It seems some sort of poetic justice to use the extract from pyrethrum flowers to control insect and mite pests wanting to damage your flower crop. Natural pyrethrum has been used for centuries as an insecticide simply because it works. … Continued
Preventing the entry and spread of potentially damaging pests, diseases and weeds is critical to protect the future of the Australian cut flower and foliage industry. Australia is well known internationally for its strict approach to biosecurity. Our processes play … Continued
A new method for ridding harvested fruits and vegetables of insect pests and microorganisms, without the use of ozone-depleting chemicals like methyl bromide, has been developed by researchers at UC Davis.
For the cut flower industry, the results indicate that T. montdorensis and N. cucumeris are N. cucumerithe most effective commercially available predators that provide control of western flower thrips (WFT) in Australia. Orius armatus shows promise for the cut flower industry; however, further research … Continued
When myrtle rust was first detected, a response was initiated to eradicate myrtle rust. The response was unsuccessful because myrtle rust spores are very easily dispersed by wind. In December 2010 eradication efforts were abandoned and transitioned to management.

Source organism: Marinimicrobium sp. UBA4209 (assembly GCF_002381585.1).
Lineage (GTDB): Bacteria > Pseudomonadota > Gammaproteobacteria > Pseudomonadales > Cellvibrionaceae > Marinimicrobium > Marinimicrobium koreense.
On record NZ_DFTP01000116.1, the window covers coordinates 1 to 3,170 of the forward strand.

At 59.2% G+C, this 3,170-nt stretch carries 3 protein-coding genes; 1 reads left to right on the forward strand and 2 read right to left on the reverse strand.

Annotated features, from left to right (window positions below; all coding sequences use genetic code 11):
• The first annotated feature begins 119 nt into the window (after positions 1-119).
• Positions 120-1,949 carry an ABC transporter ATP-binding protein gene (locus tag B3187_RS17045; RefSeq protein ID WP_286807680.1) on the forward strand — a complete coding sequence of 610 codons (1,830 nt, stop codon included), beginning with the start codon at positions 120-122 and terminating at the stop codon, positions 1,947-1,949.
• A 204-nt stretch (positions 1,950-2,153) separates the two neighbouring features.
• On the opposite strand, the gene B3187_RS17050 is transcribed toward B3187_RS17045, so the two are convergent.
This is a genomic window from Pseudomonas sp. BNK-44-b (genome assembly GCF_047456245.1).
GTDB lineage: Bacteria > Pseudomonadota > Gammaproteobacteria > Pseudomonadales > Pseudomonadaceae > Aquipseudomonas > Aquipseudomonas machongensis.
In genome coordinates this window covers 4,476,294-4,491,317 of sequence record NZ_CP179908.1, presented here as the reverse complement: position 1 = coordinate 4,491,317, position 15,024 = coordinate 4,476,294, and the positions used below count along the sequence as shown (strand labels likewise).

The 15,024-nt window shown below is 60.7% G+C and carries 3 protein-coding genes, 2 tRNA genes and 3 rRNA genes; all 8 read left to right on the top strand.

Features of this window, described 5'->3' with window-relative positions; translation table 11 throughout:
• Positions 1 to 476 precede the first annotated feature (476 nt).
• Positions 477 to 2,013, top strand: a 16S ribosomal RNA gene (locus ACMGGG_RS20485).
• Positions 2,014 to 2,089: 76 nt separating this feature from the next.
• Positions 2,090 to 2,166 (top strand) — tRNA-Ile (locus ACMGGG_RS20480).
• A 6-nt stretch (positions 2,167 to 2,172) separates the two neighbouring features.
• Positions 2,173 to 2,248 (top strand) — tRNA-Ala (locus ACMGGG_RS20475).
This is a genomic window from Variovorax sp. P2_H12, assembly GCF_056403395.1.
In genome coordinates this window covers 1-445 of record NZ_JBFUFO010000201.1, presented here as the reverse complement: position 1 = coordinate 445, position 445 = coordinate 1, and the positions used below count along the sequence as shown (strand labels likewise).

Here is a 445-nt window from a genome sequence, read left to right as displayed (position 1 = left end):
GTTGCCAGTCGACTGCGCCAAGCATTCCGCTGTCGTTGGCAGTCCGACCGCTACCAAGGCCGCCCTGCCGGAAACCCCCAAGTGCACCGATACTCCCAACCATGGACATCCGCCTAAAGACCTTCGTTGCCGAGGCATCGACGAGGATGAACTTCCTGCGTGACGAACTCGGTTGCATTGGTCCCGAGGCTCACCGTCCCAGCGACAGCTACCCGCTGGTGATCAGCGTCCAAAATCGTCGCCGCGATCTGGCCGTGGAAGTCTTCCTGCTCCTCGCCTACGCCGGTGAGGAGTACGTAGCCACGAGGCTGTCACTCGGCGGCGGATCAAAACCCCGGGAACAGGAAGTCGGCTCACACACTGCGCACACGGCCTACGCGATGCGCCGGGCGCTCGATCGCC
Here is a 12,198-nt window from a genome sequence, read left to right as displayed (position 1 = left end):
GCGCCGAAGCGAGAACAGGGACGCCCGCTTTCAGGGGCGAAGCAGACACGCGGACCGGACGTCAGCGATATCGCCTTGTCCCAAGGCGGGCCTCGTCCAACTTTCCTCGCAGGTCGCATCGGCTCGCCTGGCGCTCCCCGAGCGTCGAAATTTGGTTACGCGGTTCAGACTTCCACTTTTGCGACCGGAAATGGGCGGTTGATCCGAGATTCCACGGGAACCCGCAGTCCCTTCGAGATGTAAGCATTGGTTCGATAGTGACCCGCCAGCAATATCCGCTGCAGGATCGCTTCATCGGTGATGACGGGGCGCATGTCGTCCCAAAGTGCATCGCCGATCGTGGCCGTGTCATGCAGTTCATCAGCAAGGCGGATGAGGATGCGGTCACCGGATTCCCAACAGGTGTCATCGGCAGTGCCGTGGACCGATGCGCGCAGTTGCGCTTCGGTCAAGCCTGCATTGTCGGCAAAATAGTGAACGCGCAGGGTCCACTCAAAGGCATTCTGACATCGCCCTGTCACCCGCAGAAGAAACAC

Cut flowers are a very ‘visual’ product. Consumers demand high quality, blemish free blooms and there is little tolerance for insect or disease damage. Therefore growers must focus on effective pest and disease management, including the use of pesticides. But … Continued
The cut flower and foliage industry has completed a project designed to indentify the chemical needs of the industry moving into the future. The project, Cut Flower and Foliage Industry Pesticide Gap Analysis (code FL10002) was co funded by Horticulture … Continued
Key diseases found in ornamental crops, information on how they develop and spread. Contains a directory of diseases, identification methods and management.
Precautions to limit the spread of myrtle rust should be taken by people carrying out activities where there is potential to spread myrtle rust to vulnerable species or plant communities.
Management of powdery mildew is reliant on regular monitoring; powdery mildew epidemics can develop very quickly from low level of infection. The following practices will reduce the likelihood of severe outbreaks of powdery mildew.